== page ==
Folger Consort: A Musical Banquet - Songs for Lute, Voice and Viol
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The last date listed for Folger Consort: A Musical Banquet was Saturday April 10, 2010 / 5:00pm.
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Celebrate Emily Dickinson's 183rd birthday with Peter Gizzi (Threshold Songs), a poet who has been called Dickinson's modern-day heir. Gizzi will be discussing the great American poet's legacy, in addition to reading from his own work. Hovering between grief and joy, the abstract and the concrete, Gizzi's poetry explores the hardships and pleasures in life. A former poetry editor for The Nation, Gizzi has garnered numerous awards and fellowships, and has taught at Brown and the University of Massachusetts at Amherst. Learn More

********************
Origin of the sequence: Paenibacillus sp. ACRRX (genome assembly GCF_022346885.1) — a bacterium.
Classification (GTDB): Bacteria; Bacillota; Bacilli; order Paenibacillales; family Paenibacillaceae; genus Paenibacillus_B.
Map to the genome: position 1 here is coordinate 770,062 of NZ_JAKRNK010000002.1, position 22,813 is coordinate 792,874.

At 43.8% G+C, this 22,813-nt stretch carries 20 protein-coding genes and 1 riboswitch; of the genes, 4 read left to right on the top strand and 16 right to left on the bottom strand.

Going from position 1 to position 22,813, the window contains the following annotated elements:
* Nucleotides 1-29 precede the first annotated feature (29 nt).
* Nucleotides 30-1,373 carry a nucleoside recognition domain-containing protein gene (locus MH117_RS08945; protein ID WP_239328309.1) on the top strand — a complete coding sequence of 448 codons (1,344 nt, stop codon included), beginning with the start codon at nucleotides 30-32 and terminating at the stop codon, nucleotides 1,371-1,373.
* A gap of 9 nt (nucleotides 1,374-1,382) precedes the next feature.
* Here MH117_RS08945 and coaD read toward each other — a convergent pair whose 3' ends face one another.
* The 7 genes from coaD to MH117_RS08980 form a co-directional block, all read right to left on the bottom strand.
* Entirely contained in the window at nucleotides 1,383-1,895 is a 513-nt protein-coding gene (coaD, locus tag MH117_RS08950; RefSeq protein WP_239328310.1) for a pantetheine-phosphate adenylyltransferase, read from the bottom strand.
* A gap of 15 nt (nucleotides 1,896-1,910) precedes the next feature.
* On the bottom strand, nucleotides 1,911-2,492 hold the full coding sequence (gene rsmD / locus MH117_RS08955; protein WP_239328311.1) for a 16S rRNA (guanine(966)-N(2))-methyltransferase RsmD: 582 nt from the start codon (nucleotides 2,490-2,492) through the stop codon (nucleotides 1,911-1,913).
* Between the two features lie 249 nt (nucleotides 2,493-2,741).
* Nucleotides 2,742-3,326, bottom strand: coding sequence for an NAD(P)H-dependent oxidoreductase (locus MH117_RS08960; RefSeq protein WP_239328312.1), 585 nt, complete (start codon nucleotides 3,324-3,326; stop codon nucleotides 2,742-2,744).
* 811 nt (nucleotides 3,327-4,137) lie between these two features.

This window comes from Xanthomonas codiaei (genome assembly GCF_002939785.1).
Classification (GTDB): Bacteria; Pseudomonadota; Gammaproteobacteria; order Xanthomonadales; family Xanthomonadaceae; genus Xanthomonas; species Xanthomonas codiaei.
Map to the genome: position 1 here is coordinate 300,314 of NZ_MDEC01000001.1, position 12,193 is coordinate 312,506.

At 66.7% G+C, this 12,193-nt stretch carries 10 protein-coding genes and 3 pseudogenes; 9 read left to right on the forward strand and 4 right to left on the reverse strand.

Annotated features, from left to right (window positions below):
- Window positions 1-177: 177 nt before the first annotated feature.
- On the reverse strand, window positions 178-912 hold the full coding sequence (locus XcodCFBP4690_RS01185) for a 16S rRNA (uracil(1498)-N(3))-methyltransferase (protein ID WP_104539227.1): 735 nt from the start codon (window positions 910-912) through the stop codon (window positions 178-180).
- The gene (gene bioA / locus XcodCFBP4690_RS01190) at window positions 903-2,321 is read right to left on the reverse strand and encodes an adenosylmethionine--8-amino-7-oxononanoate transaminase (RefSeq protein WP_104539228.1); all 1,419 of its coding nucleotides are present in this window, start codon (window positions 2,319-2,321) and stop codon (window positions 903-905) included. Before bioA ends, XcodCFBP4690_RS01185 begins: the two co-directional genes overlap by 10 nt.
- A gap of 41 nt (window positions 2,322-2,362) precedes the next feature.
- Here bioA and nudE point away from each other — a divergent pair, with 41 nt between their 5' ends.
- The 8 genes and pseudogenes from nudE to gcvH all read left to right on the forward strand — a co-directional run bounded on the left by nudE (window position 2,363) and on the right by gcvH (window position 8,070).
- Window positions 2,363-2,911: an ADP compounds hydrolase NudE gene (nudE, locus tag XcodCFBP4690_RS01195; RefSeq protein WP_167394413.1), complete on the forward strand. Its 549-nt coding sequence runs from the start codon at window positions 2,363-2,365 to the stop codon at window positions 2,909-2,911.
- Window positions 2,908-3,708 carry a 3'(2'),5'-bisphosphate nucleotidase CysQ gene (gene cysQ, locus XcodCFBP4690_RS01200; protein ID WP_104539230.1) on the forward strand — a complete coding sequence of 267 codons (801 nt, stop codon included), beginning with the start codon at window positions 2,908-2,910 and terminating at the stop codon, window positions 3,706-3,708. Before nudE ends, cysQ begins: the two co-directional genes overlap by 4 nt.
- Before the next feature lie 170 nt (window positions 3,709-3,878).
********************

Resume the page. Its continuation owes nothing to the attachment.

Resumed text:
With tenor Mark Bleeke and multi-instrumentalists Charlie Weaver and Tom Zajac
The Consort returns to its English roots with music from a 1610 anthology of songs entitled A Musicall Banquet, published by Robert Dowland, the son of the great lutenist John Dowland. A feast of varied styles, the collection includes English lute ayres, French court airs, and some of the most famous Italian monodies. In 1610, the lute and viol still reigned as the most important English instruments, but the violin was beginning to make its presence felt as well. Our program features some of the first English pieces for violins and viols together by John Cooper, also known as Giovanni Coprario.
An optional pre-concert discussion begins at 7:00pm before the April 9 performance.